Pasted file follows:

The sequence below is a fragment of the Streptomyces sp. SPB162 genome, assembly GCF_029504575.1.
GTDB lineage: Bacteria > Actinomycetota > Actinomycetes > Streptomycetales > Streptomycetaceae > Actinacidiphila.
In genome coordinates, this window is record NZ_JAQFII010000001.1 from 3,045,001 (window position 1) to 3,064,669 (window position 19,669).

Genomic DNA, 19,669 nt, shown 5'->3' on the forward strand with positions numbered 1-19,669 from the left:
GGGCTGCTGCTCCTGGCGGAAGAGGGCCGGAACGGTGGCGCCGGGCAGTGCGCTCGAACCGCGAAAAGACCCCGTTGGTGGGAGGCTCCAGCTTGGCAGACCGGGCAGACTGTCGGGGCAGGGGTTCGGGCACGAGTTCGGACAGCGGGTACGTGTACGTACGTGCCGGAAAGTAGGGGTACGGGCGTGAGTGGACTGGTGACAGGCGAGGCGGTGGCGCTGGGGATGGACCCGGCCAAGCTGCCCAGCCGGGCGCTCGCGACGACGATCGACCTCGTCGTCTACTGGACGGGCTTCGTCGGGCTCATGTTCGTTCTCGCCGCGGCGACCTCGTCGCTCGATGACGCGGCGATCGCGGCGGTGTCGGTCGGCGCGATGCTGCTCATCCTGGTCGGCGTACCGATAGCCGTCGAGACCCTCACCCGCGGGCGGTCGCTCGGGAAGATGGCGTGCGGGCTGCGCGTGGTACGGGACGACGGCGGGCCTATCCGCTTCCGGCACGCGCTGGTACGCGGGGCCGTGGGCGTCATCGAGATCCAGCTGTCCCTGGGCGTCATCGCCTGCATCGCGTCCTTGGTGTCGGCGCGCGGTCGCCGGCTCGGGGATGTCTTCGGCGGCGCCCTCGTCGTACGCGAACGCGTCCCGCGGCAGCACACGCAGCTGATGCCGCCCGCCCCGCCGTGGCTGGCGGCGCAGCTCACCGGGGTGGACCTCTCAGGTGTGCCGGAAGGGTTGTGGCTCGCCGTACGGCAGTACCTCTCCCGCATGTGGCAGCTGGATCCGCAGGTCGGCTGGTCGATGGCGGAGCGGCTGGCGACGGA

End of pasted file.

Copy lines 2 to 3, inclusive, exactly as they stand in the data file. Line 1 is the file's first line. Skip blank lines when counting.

GTDB lineage: Bacteria > Actinomycetota > Actinomycetes > Streptomycetales > Streptomycetaceae > Actinacidiphila.
In genome coordinates, this window is record NZ_JAQFII010000001.1 from 3,045,001 (window position 1) to 3,064,669 (window position 19,669).